“No human ever became interesting by not failing. The more you fail and recover and improve, the better you are as a person. Ever met someone who’s always had everything work out for them with zero struggle? They usually have the depth of a puddle. Or they don’t exist.”
Let me start my Infinitus 72 hour race report by saying: I failed at reaching my goal. I wanted to run for 72 hours. I didn’t. I wanted to run 200 miles. I didn’t. I only made 105 miles thanks to a fall that left me with a bum knee, grinding my run to a halt.
Wow. “Failure” might be a little harsh, you think. But, I don’t think so. It’s all about how you embrace the meaning of failure. In our society, most people don’t fail because they don’t allow themselves to take risks and do things that might leave them susceptible to failure. We tend to keep ourselves in a safe place, which doesn’t allow failure to appear as an option. So, we don’t do things that are scary, or that might keep us from achieving what we set out to do.
I take inspiration from ultrarunner Jimmy Dean Freeman, who writes, “Consider that I don’t sustain a normal relationship to the word/experience of failure. Me and failure are way outside-the-box. I love to fail. Failing means I’m challenging myself to the point that failure is a possibility. Many people avoid failure, and in turn fail to have epic life experiences because they keep themselves in a very tight box in life, relationships and athletic endeavors. So, those who fail (to complete a goal) have my deepest respect.”
I am learning to embrace failure. I guess I don’t really have a choice. My failure tells me that I have pushed myself further than ever before. So, in this sense, failing is good. I’m living and doing things that are not guaranteed. In those moments, we learn the most about ourselves. Most of you reading this are probably not afraid to fail, but maybe some of you are.
I challenge all of you to do something that may lead to failure. You know that super secret goal you have? Go for it. It’s okay. Reaching out on a limb is where the sweetest fruit is. So, go out on that limb, and take a chance. Do big things and dream f@#$!*g huge dreams, make a plan and LIVE. Safe spaces are comfortable, but nothing extraordinary happens there.
An important part of failure is reflecting upon what worked and what didn’t. As Henry Ford once said, “Failure is the opportunity to begin again, only this time more wisely.” With proper reflection, I will be wiser the next time. Here’s what I learned:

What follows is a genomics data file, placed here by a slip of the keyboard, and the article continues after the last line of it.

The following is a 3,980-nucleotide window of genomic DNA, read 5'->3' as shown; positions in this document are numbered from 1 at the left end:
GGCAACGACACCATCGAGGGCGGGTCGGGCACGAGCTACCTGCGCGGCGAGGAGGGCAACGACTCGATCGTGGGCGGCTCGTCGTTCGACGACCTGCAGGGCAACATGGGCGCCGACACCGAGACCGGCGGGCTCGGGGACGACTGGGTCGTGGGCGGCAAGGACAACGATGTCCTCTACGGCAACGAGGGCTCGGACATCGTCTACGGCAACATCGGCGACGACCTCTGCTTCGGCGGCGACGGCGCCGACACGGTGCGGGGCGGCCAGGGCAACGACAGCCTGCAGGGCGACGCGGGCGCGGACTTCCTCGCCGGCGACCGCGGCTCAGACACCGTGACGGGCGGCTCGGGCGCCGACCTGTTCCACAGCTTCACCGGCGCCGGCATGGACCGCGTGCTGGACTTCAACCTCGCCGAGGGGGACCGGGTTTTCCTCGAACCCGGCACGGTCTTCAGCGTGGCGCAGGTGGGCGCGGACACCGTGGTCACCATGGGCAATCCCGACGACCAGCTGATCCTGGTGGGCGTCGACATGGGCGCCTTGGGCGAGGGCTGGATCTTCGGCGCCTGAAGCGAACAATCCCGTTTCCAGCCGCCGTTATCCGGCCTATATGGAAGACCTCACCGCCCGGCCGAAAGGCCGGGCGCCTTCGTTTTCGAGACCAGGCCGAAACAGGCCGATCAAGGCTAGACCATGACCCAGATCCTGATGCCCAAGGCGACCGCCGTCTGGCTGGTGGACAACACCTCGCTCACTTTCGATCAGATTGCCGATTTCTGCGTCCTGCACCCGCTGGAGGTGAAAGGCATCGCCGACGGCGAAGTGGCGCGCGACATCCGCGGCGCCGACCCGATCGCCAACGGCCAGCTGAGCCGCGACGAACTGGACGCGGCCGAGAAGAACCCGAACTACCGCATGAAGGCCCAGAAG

- Strategy is important. My new friend John Sharp, with whom I ran part of a loop in the middle of the night, told me that multi-day running is 50% planning, logistics and race management and the other 50% is about running. I messed up on the former 50%. Mess up on the front end, and it will cost you on the back end.
- The race is long. More sleep or rest would have been an effective approach to this race, as I would have been more alert and perhaps been able to avoid falling. For those doing shorter races – the broader lesson here is that discipline and patience is important. I didn’t want to rest because I was afraid of giving up too much time. I missed the forest for the trees.
- Start out too hard, and at some point you will be forced to slow down to an aggravatingly slow pace. Being conservative early is better than flying and dying.
- Eat the elephant in little bites. I was too focused on 72-HOURS-OF-RUNNING instead of one part of one loop at a time. (The race was a figure 8 shape with the top part of the 8 as a 10 mile loop, and the bottom part of the 8 as a 16.5 mile loop. You passed by crew in the middle of the figure 8 – so the middle and end of each 26.5 mile lap.)
- Have several pairs of the same shoes that you’ve tested and tested over and again in training.
- It takes a long time to walk 16.5 miles with a bum knee.
- Know when it’s time to quit to protect your body. Don’t let your pride make that decision. I made this decision based on the fact that I had to compromise my gait even to walk. I knew that pressing on for another 40 or more hours would have led to other problems.
- Having a solid support crew is important. I had an ace crew with Maria. She was always positive even when I was in some low spots during the race.
No, I didn’t reach my goal. But, I will continue to dream big and avoid safe things, and I will reach beyond my comfort zone. That’s where the magic happens. It’s strange how failing at something can still feel like a success.
“A thinker sees his own actions as experiments and questions – as attempts to find out something. Success and failure are for him answers above all.”